Fifty new research projects have recently been announced by the National Climate Change and Wildlife Science Center (NCCWSC) and Climate Science Centers. The Centers fund projects that align with a set of scientific priorities identified in consultation with management partners. Projects are reviewed with partners and funded based on their alignment with scientific priorities, the strength of the scientific proposal, and the project’s relationship to management decisions. These studies will focus on the impacts of climate change on wildlife, ecosystems, and communities and their ability to adapt to these changes.
Read the full story in R&D Magazine.
During the 2014 R&D 100 Awards event, R&D Magazine expanded the banquet to hold four technology panels during the day. The last panel of the day focused on energy/environmental solutions and the innovation behind four R&D 100-winning technologies and the complexity of bringing such technologies to the market.
Speakers of the panel included Nicolas Dube, Distinguished Technologist, HP; Qichao Hu, Founder and CEO, SolidEnergy Systems; Ty McNutt, Director of Business Development, APEI Inc.; and Edward Williams, CEO, Novinda. Each gave feedback as to the issues of creating new energy/environmental solutions and the complexity of the innovation process.
From The Scout Report, Copyright Internet Scout 1994-2014.
The Stockholm Environment Institute (SEI) is an independent international research institute. For over 25 years SEI has been gathering data on the interrelated systems of development and ecology, bringing together diverse stakeholders for dialogues and partnerships. For the past several years, the organization has focused its efforts on four targeted activities: Managing environmental systems, Reducing climate risk, Transforming governance, and Rethinking development. Scout the site first by clicking on each of these categories to reveal theme summaries, sub-themes, and theme fact sheets. From there, have a look at the News & Media, Projects, Tools, and People tabs. One of the most exciting aspects of this site is the Recent Publications column, where you can read free empirical articles on such topics as “The economic case for low carb” and “A new era in the fight against deforestation in the Brazilian Amazon.” [CNH]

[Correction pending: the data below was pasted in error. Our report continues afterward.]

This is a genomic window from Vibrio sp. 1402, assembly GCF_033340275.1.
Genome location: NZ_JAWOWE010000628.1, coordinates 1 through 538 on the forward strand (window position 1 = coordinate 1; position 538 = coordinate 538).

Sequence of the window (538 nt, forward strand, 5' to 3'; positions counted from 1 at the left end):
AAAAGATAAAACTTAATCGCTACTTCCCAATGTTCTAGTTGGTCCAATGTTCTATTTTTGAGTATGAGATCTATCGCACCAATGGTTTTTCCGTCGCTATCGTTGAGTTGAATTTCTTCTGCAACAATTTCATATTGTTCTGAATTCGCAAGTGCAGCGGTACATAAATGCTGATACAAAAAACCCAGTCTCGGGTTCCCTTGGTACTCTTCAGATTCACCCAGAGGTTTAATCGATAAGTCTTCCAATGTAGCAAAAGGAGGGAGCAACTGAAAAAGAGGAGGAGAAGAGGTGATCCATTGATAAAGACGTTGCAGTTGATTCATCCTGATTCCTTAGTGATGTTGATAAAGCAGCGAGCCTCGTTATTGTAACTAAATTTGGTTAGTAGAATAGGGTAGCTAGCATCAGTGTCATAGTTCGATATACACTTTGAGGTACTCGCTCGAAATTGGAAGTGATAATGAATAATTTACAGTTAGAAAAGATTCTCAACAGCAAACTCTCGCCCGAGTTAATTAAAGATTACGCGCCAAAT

Read the full story from Georgia Tech.
Researchers may soon have a better idea of how tiny particles of pollution are formed in the atmosphere. These particles, called aerosols, or particulate matter (PM), are hazardous to human health and contribute to climate change, but researchers know little about how their properties are shaped by chemical reactions in the atmosphere. Unraveling this chemistry could someday lead to more effective policies to protect human health and the Earth’s climate.
A team of six faculty members at the Georgia Institute of Technology has been awarded a Major Research Instrumentation (MRI) Program grant from the National Science Foundation (NSF). The award, totaling approximately $700,000 from NSF and Georgia Tech’s office of the Executive Vice President for Research, will allow the research team to purchase a state-of-art, gas-particle high resolution mass spectrometer that can identify the components of gases and aerosol particles in real time.
Read the full story from Washington University in St. Louis.
Six faculty in Energy, Environmental & Chemical Engineering from the School of Engineering & Applied Science have received nearly $1.8 million in three-year grants from the National Science Foundation to create a cleaner, safer environment.
Young-Shin Jun, PhD, associate professor, received $340,576 to study how arsenic can be mobilized in aquifers during a water reuse technique;
Brent Williams, PhD, the Raymond R. Tucker Distinguished I-CARES Career Development Assistant Professor, and Pratim Biswas, PhD, the Lucy and Stanley Lopata Professor and chair of the department, received $331,438 to study emissions and aerosol formation from coal combustion and co-firing of coal and biomass;